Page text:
Who Gets Over the Training Hurdle?: A Study of the Training Experiences of Young Men and Women in Britain

JOURNAL OF POPULATION ECONOMICS, Vol. 10, 1997

Posted: 18 Jun 1997

See all articles by Wiji Arulampalam

Wiji Arulampalam

University of Warwick - Department of Economics; IZA Institute of Labor Economics

Alison L. Booth

Australian National University (ANU) - Research School of Social Sciences (RSSS); Centre for Economic Policy Research (CEPR); IZA Institute of Labor Economics

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Abstract

Using longitudinal data from the British National Child Development Study, this paper examines gender differences in the determinants of work-related training. The analysis covers a crucial decade in the working lives of the 1958 birth cohort of young men and women--the years spanning the ages 23 to 33. Hurdle negative binomial models are used to estimate the number of work-related training events lasting at least three days. This approach takes into account the fact that more than one-half of the men and two-thirds of the women in the sample experienced no work-related training lasting three or more days over the period 1981-91. Our analysis suggests that reliance on work-related training to improve the skills of the work-force will result in an increase in the skills of the already educated but will not improve the skills of individuals entering the labor market with relatively low levels of education.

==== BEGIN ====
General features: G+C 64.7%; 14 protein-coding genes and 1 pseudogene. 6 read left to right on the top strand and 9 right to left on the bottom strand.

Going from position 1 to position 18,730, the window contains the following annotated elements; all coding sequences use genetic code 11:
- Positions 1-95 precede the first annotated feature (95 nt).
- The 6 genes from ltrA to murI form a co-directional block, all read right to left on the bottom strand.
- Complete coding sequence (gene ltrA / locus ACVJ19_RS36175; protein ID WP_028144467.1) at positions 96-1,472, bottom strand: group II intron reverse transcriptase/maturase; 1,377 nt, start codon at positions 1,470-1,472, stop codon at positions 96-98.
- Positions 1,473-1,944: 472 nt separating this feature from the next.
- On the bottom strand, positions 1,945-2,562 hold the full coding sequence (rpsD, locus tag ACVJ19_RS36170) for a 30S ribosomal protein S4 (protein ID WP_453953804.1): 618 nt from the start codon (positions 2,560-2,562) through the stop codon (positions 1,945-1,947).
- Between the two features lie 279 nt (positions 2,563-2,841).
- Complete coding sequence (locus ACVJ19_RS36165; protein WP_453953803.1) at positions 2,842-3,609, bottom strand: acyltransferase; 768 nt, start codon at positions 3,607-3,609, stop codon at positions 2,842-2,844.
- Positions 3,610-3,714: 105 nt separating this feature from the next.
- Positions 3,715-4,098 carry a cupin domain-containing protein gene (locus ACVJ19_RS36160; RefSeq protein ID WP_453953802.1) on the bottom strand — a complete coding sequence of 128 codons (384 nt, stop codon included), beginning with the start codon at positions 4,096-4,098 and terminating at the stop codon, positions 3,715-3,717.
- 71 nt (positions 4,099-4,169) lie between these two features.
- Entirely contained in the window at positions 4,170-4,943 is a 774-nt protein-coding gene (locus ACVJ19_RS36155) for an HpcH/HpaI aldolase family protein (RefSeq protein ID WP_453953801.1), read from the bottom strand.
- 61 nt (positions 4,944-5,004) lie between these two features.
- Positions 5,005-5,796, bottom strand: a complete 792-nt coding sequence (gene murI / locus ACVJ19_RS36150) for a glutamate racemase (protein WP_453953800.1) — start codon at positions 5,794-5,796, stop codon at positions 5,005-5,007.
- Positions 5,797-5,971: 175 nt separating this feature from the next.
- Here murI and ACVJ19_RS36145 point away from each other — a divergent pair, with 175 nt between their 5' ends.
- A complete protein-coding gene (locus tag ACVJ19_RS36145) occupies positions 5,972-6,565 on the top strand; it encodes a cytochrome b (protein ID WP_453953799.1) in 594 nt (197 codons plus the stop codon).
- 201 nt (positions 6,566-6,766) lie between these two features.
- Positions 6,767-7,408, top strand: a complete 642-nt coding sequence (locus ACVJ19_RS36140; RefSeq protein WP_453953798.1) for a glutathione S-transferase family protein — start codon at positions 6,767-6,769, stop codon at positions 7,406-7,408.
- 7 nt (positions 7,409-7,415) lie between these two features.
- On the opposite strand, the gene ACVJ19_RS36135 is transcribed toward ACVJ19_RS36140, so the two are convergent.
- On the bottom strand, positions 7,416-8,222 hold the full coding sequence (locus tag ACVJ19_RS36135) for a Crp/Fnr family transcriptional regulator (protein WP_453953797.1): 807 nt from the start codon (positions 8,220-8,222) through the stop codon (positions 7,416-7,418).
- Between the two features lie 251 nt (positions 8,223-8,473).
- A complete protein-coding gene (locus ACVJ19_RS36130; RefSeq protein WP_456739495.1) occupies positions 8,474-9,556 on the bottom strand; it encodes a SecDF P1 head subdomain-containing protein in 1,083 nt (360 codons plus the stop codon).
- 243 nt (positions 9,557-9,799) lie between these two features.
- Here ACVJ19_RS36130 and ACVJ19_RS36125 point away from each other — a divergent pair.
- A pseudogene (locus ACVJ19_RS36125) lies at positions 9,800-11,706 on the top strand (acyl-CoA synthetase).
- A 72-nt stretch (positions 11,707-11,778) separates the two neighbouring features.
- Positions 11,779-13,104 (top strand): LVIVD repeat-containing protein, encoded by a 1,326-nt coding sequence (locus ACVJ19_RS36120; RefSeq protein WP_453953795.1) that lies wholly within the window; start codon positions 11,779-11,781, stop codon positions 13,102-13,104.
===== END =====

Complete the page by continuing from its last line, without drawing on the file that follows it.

JEL Classification: C25, I21, J24

Suggested Citation

Arulampalam, Wiji and Booth, Alison L., Who Gets Over the Training Hurdle?: A Study of the Training Experiences of Young Men and Women in Britain. JOURNAL OF POPULATION ECONOMICS, Vol. 10, 1997, Available at SSRN: https://ssrn.com/abstract=8582

Wiji Arulampalam (Contact Author)

University of Warwick - Department of Economics ( email )

Coventry CV4 7AL
United Kingdom
01203 523471 (Phone)
01203 523032 (Fax)

IZA Institute of Labor Economics

P.O. Box 7240
Bonn, D-53072
Germany

Alison L. Booth

Australian National University (ANU) - Research School of Social Sciences (RSSS) ( email )

Canberra, Australian Capital Territory 0200
Australia
+61 2 6125 3285 (Phone)
+61 2 6125 0182 (Fax)

Centre for Economic Policy Research (CEPR)

London
United Kingdom

IZA Institute of Labor Economics

P.O. Box 7240
Bonn, D-53072
Germany

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